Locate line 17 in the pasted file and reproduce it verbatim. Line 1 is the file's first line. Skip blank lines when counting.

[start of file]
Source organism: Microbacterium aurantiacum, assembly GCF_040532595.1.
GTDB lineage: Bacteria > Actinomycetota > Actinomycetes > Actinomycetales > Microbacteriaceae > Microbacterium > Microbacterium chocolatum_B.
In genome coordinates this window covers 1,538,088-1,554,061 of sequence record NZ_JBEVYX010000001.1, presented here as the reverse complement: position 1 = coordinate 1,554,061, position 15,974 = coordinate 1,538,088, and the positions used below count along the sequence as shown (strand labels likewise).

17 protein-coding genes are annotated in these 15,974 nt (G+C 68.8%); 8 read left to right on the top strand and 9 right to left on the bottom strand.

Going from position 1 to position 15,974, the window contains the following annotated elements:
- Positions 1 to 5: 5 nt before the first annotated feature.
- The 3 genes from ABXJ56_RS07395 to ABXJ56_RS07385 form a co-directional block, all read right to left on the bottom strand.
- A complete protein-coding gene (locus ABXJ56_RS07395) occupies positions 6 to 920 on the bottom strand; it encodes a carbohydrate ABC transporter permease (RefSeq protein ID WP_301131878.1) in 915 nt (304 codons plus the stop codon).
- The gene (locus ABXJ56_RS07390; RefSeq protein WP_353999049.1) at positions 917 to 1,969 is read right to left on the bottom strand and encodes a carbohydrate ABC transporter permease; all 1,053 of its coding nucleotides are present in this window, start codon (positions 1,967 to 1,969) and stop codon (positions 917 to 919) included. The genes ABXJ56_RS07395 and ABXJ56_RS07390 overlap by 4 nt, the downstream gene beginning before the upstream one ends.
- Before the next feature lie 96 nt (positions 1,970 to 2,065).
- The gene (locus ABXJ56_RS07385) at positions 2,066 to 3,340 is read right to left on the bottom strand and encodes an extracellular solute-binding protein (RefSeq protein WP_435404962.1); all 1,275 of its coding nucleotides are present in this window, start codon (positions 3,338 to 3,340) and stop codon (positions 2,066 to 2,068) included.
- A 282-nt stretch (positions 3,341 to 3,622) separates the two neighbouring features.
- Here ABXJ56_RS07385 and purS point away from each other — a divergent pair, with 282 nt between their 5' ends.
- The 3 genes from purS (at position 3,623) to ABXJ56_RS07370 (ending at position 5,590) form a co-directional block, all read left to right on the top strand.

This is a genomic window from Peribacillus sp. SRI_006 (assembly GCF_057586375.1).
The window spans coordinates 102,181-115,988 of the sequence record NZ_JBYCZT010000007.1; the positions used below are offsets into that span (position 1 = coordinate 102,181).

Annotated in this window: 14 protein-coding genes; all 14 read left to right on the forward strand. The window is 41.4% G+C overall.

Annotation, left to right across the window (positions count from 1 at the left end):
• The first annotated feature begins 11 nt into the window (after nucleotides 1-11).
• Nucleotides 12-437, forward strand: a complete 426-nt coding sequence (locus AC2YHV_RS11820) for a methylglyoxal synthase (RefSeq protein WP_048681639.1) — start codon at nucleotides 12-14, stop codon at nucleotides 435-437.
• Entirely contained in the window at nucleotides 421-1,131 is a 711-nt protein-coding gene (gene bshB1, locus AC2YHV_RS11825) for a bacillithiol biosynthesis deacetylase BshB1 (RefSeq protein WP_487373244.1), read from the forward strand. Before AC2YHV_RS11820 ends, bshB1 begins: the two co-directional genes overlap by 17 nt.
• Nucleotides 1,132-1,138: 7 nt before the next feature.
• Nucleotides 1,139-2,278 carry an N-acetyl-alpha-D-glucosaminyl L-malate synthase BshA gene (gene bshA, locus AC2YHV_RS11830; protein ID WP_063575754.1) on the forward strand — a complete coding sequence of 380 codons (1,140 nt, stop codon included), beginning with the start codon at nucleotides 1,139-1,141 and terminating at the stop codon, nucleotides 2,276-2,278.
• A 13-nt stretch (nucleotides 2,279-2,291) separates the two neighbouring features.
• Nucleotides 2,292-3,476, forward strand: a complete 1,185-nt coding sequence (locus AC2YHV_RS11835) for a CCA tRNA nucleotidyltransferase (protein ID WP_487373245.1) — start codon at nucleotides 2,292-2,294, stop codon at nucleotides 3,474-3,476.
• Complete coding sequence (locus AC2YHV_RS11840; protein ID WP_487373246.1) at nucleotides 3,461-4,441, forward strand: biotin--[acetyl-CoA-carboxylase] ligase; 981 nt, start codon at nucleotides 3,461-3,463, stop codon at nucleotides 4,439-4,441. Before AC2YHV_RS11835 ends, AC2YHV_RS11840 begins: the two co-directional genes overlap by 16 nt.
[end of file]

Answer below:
Annotated in this window: 14 protein-coding genes; all 14 read left to right on the forward strand. The window is 41.4% G+C overall.